Sam — I know a lot of people who hit the yard sales and house sales to buy old cooking pots and pans because the vintage American stuff from 50 years ago is still in better shape than most of the garbage you buy now in the stores. I’m not personally sure how modern hand tools/power tools stack up to the old ones, but I’ve been told a lot of the older ones are better. Most of my hand tools are 100+ years old (out of grandparents’ attic). I like their look and they still work fine. As for new sewing machines versus old, up until it finally gave out, I was still using my great grandmother’s Singer, which had been fitted with an electric motor (it was originally a treadle machine). The poor thing was 125 years old when it finally died! (I’d say that my great grandmother, bless her soul, got her money’s worth!) The machine I bought to replace it crapped out in five years.

    So much for product quality today.

  • Erika

    so according to the Raelians their plan worked?

  • Sam Molloy

    Interesting, CoralSea. In the 80s I met somebody that rebuilt huge ball valves for the petroleum industry. At the time even a rebuilt valve that size cost tens of thousands of dollars. The machine he was using to machine them was made in Nazi Germany. I don’t want to give them too much engineering respect though. Compare any ten or twelve year old Chevy or Ford to a Mercedes the same age.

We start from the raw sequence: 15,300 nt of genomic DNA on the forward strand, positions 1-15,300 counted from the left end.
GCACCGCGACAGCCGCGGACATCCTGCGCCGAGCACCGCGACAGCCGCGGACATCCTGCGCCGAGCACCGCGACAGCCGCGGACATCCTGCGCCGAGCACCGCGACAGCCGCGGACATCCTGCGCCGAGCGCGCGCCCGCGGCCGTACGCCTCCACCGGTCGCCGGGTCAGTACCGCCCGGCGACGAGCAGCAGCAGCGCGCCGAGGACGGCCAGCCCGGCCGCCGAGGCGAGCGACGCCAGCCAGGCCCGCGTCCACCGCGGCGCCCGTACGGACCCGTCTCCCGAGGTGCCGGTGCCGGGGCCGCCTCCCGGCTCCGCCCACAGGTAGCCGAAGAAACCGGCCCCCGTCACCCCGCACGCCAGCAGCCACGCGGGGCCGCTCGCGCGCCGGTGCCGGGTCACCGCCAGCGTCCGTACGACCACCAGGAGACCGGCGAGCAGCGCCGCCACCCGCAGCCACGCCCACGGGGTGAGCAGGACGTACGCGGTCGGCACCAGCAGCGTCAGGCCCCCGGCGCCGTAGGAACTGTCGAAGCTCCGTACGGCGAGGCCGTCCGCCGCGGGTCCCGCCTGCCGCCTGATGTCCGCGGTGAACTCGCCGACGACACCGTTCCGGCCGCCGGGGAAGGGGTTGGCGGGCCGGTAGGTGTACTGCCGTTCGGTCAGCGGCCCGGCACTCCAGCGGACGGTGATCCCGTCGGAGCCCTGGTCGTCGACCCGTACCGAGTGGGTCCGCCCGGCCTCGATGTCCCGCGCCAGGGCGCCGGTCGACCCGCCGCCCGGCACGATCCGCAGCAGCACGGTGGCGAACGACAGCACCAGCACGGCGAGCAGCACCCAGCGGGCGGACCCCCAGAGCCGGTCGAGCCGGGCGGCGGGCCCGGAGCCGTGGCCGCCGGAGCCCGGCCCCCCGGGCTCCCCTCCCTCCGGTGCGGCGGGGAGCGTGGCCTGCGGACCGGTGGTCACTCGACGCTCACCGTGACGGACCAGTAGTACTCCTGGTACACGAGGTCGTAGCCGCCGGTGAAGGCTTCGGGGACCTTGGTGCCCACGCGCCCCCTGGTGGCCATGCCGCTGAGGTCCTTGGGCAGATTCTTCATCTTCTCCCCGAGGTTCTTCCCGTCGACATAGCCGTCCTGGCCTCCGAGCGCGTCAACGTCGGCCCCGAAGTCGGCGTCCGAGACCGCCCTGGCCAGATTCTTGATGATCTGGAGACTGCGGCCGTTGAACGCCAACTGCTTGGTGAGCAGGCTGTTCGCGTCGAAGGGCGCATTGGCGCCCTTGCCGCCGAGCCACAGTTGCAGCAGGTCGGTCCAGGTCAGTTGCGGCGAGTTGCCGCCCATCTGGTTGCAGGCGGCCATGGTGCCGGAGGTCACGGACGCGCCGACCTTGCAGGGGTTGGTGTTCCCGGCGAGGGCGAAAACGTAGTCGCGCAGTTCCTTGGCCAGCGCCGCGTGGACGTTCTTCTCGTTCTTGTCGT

• Terry Washington

    Personally I think trying to “detoxify” the swastika is a lost cause!

    Terry

  • http://www.burnthebibleassociation.com Charles Dan Austin

    Frankly I don’t like their swastika any more than I like the corn-fed-rat flag.

  • http://www.raelianews.org MeridianWoman

    Today’s PR news from the Raelians about the crowd’s reaction from seeing the airplane banner in NJ, NY, Venice Beach, CA …”Despite the emotional reactions of some, at least some others were able to see the point of the swastika rehabilitation day. As one NY reader put it after reading a main-stream media article on the subject: